Unscrambling my mental muddle-mysteries – 6

What I have learnt about infant trauma

The research of Doctors Kanwaljeet J S Anand and Paul R Hickey (photos below) which was briefly outlined in my previous post was followed by an outpouring of personal stories, medical and psychological research reports, public media articles, books, and remedial therapies. It was certainly and clearly established that babies
(1) do feel pain,
(2) remember it lifelong in their somatic or subconscious memory, and
(3) can continue to be affected by it.

Dr K Anand

These findings also underlined what some had already recognised: that our brain records traumatic experiences in two ways: verbally (or consciously), and non-verbally (unconsciously) or pre-verbally – so from before and after birth and not just from the start of our “aware” or “verbal” memory years – the years when we can express ourselves verbally and recollect much of our past.

Dr Paul Hickey

Both kinds of memory can affect us, the pre-verbal memories quite often in ways we cannot trace to any particular event or experience that we can recall. I have on file articles and reports about this by leading child psychologists and psychiatrists of the past and present, including Drs David B Chamberlain, Terry Monell, Louis Tinnin, Bessel Vander Kolk, and Donald Winnicott, as well as informative web-based material from therapy schools including (from the USA) Different Dream and Intensive Trauma Therapy.

The symptoms listed on several of the therapy websites and gleaned from the 50 or so individuals who posted to Facebook’s confidential Pyloric Stenosis groups about their experiences form quite a list, and I found I could tick many of the symptoms mentioned. PTSD (Post-Traumatic Stress Disorder) is very individual and everyone with any degree of PTSD will have their own list of symptoms.

Here is a list of many of the possible symptoms of PTSD –

Disturbing thoughts, feelings, or dreams related to the event
Mental or physical reactions to trauma-related cues – situations, words, people
Anxiety and depression
Efforts to avoid trauma-related situations – scar shame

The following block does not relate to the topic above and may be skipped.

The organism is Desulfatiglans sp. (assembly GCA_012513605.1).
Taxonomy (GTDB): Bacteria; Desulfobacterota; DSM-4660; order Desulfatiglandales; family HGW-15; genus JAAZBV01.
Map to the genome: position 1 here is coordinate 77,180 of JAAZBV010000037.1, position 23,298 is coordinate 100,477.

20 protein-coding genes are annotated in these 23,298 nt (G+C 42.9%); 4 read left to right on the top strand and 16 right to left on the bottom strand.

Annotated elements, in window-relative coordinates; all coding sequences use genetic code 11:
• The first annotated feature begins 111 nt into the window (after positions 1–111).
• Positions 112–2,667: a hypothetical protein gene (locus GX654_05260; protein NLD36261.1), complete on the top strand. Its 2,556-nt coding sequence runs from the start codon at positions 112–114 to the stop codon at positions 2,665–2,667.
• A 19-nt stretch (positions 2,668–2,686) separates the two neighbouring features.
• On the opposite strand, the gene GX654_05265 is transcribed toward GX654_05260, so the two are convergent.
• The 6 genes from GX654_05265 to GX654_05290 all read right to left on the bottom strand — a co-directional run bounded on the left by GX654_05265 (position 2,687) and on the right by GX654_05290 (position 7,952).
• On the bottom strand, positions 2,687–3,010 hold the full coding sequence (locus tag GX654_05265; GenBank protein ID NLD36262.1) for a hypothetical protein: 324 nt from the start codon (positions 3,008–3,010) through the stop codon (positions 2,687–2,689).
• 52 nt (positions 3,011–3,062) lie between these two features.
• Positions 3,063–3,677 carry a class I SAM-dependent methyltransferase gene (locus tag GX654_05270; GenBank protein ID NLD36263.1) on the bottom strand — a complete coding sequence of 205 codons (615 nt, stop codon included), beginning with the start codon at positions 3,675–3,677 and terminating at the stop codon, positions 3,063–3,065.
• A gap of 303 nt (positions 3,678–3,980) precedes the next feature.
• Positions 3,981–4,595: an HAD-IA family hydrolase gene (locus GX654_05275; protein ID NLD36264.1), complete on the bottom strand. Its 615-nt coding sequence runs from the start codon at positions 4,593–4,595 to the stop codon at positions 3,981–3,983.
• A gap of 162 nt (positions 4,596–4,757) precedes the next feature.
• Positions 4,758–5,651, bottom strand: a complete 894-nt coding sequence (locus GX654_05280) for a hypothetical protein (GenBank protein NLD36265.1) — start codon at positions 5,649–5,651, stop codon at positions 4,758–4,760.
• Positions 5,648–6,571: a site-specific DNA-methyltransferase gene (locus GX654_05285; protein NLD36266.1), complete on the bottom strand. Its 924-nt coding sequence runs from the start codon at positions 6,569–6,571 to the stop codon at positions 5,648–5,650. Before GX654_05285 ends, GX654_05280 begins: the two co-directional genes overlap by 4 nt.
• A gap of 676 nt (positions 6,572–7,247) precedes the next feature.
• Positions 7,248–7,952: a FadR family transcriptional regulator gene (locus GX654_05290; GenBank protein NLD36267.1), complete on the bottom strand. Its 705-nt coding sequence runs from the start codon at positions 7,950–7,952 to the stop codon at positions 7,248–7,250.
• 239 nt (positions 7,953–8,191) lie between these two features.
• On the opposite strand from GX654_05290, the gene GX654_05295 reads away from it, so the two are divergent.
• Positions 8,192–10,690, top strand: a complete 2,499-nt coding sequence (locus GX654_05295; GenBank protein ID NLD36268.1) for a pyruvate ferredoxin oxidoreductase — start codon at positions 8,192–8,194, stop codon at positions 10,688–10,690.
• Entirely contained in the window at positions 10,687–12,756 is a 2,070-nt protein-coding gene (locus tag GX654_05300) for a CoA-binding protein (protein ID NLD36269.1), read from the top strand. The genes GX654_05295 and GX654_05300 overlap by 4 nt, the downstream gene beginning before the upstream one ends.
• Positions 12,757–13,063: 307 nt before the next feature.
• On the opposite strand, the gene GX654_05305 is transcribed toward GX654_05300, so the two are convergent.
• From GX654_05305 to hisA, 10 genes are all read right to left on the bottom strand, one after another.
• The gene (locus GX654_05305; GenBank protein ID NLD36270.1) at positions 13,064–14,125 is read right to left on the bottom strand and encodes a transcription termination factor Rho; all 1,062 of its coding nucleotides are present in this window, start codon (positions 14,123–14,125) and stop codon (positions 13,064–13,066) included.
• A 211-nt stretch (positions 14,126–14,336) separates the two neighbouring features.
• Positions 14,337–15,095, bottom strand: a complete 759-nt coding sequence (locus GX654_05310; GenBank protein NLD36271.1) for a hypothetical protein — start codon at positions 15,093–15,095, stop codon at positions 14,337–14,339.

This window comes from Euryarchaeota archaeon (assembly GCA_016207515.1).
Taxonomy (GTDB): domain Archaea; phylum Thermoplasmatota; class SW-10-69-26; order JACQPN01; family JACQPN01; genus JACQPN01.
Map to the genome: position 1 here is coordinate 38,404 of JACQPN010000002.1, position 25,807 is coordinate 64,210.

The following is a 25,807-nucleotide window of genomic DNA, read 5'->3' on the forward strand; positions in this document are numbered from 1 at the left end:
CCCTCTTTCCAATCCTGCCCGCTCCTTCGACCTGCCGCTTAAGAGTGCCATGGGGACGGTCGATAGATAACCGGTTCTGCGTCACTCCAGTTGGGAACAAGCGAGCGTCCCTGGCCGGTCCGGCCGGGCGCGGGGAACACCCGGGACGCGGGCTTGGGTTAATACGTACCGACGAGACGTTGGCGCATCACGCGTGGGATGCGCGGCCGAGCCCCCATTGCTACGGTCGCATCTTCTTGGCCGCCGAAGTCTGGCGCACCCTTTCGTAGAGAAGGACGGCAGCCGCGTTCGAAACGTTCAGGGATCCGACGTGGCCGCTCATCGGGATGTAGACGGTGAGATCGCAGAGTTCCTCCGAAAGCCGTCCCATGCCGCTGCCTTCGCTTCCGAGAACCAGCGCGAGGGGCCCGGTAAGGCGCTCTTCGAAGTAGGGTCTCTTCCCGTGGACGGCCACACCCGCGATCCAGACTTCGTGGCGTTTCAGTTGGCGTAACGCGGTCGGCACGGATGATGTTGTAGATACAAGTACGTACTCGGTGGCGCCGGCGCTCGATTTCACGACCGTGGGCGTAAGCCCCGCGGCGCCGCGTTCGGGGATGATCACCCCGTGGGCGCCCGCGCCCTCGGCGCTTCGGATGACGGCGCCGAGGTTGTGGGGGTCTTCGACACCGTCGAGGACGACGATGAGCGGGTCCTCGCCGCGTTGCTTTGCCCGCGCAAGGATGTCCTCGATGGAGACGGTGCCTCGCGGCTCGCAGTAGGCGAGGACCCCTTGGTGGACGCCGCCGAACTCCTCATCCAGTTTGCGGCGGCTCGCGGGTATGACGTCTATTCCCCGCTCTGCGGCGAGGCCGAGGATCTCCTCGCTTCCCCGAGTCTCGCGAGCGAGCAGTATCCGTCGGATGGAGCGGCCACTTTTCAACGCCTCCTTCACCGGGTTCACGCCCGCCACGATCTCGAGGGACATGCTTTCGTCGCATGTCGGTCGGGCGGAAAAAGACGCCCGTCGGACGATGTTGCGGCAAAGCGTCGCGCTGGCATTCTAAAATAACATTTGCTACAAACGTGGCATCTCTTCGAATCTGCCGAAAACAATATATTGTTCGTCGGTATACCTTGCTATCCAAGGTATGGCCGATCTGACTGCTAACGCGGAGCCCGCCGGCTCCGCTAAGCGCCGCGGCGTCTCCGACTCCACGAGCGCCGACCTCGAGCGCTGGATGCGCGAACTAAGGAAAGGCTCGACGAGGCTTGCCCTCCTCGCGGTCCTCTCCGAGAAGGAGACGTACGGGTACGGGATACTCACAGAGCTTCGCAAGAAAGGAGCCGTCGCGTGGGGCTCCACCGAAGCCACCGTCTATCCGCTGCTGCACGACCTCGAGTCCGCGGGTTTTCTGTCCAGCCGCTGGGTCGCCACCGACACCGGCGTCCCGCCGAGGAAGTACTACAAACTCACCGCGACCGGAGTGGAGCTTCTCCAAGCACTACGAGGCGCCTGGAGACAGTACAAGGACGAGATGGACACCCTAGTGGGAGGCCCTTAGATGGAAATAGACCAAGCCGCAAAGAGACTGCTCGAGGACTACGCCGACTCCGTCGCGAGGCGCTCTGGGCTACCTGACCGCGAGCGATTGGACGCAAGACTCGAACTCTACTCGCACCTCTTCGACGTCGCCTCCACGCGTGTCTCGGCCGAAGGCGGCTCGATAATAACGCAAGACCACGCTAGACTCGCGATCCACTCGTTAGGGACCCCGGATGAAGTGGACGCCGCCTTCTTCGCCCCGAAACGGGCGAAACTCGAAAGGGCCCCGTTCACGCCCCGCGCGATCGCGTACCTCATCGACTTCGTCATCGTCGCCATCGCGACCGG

Nervous problems – stuttering, tics
Increased fight-or-flight response
Hypersensitivity to criticism
Difficulties in the mother-child relationship
Social withdrawal – insecurity
Self-consciousness
Greater sensitivity to stress
Appearing overwhelmed
Keeping conversation at surface level
Mistrust of others, esp. those in authority
Increased avoidance of confrontation
Appear cold / distant
Controlling behaviour
“Raise their guard” / protect themselves
Increased defensiveness
Require more downtime
Avoid doing certain things
Self-harming
Destructive impulses
Suicidal thoughts
Automatic obedience
Emetophobia (fear of vomiting)

Our nervous system, including the vagus nerve (which links and affects our brain and gut) is affected by lack of interaction; the effect of prolonged maternal separation from a newborn infant being a clear example.

Medical training occurs in a setting of considerable stress and anxiety, but students have long and often been drilled to work with the stated importance of not feeling, showing, or admitting their feelings: what we (in lay circles) call maintaining “a stiff upper lip”. This schooling as well as medical people’s scientific training have no doubt helped to maintain the mantra that babies do not feel or remember pain, including surgery and maternal separation.

As mentioned, PTSD comes in countless forms and degrees, and I believe I have struggled with a mild form of it throughout my life. Although never completely overcome, especially since the year 2007 I have received considerable healing by –

– networking with others who are on the same road,
– learning from online resources,
– my wife’s support and love,
– a growing self-understanding,
– addressing and overcoming identified links with anxiety,
– much positive life experience and affirmation,
– recognising God’s abundant goodness in my life, which others may express as “having a positive attitude”.